I will answer some of his questions. We consulted extensively with business and investors. The Association of British Insurers today said that the package was practical and workable, and would help investors tackle excessive pay. I know Sir Roger Carr very well. I was on the board of Cadbury Schweppes with him, and we were also—I think—on the Audit Committee and the Remuneration Committee at the same time, so he and I have some history, and I am sure that we will agree over the years.
The noble Lord asked why we had gone for a binding vote and why we had changed the time period from three years. Shareholders will get a binding vote on a company’s pay policy, as we said, including on exit payments. This binding vote will happen annually unless companies choose to leave their pay policy unchanged, in which case the vote will happen at least every three years. The idea on consultation was that it would encourage companies to set out long-term pay policies clearly linked to company strategy rather than short-term, one-year pay policies. We hope that it will put a brake on continuous upward pay ratchets. However, we will watch and see whether it succeeds.
On employee representation, we have acknowledged that employees’ views on pay are important. That is why I proposed that companies should report on whether they have sought the views of the workforce. We will monitor this very carefully. As for employees on boards, nothing stops companies doing this already, but we are not saying that it should be enforced—we do not believe in mandating this across all firms. We hope that the things that we put forward today will give people confidence to go forward, and certainly will give confidence to employees, who have a lot of powers that they have not yet used, which are similar to those of shareholders who have gone forward and said, “Enough is enough”.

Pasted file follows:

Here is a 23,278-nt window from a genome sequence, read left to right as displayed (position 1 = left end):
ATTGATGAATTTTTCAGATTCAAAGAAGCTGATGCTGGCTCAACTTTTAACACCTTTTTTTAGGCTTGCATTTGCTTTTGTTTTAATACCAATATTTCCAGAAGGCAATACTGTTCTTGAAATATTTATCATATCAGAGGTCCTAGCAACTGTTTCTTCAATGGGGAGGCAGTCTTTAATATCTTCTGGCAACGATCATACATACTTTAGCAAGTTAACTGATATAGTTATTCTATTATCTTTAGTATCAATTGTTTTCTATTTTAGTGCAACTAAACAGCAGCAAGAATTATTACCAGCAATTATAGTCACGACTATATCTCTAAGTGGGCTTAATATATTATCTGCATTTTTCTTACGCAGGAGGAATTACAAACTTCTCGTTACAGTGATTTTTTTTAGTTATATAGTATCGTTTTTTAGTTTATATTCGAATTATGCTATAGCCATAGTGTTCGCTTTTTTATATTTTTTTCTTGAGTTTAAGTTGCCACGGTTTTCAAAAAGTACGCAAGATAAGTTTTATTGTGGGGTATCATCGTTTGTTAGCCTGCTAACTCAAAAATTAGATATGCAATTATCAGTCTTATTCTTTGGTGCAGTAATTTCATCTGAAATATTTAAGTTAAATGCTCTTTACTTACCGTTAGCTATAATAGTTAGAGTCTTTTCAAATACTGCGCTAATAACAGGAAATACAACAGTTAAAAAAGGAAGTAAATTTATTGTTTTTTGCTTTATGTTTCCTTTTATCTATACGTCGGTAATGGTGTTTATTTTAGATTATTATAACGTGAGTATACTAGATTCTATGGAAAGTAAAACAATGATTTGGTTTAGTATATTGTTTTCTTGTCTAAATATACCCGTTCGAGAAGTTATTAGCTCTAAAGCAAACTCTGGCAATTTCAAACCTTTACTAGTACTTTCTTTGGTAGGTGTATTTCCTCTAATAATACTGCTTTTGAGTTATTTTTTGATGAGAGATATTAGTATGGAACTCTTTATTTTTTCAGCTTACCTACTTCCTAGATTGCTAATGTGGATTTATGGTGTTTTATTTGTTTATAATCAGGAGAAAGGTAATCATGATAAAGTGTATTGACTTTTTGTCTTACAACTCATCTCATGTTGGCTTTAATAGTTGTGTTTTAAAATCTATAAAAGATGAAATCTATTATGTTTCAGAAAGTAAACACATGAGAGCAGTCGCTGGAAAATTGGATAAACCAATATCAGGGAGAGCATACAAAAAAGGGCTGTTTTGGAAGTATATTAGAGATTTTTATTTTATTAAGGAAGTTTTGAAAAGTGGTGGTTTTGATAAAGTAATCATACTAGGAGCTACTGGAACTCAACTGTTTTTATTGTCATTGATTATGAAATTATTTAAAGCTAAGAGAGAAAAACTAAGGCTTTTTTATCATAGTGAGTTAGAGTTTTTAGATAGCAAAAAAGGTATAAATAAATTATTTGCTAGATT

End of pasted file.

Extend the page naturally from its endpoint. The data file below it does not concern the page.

My Lords, perhaps I may remind the House of the benefit of short questions to the Minister, in order that she may answer as many as possible.
My Lords, I thank the noble Baroness for introducing this important Statement. I have three questions. First, does she accept that the Statement applies almost entirely to companies owned and run with employees in the UK? What is her view on the large number of FTSE 100 companies that have shareholders and employees primarily outside the United Kingdom? The Statement says that there has been a broad national debate about shareholder activism. Has any consultation taken place with companies run from Kazakhstan or the United States that are UK FTSE 100 companies? How does she think these proposals will go down with them?
Secondly, I will touch on the question of exit payments that was raised by the noble Lord, Lord Stevenson. I support and understand the Government’s position that they do not wish shareholders to have the right to veto the individual contracts of people who are taken on for employment, but I am not entirely sure that that should apply to exit payments. Contrasting the Statement in my left hand with the Explanatory Notes in my right, there seems to be a slight confusion. The Statement says that on exit payments, companies will not be able to pay more than shareholders agree. Will the Minister confirm that that is not exactly true? The proposal is that the company will say something like, “We will never pay more than two years’ salary in an exit payment”, or, “We will never pay more than the contractual entitlement of the employee”, or, “We will reward performance but not lack of performance”. Does the Minister agree that the Statement is slightly misleading in suggesting that shareholders have a right to veto exit payments?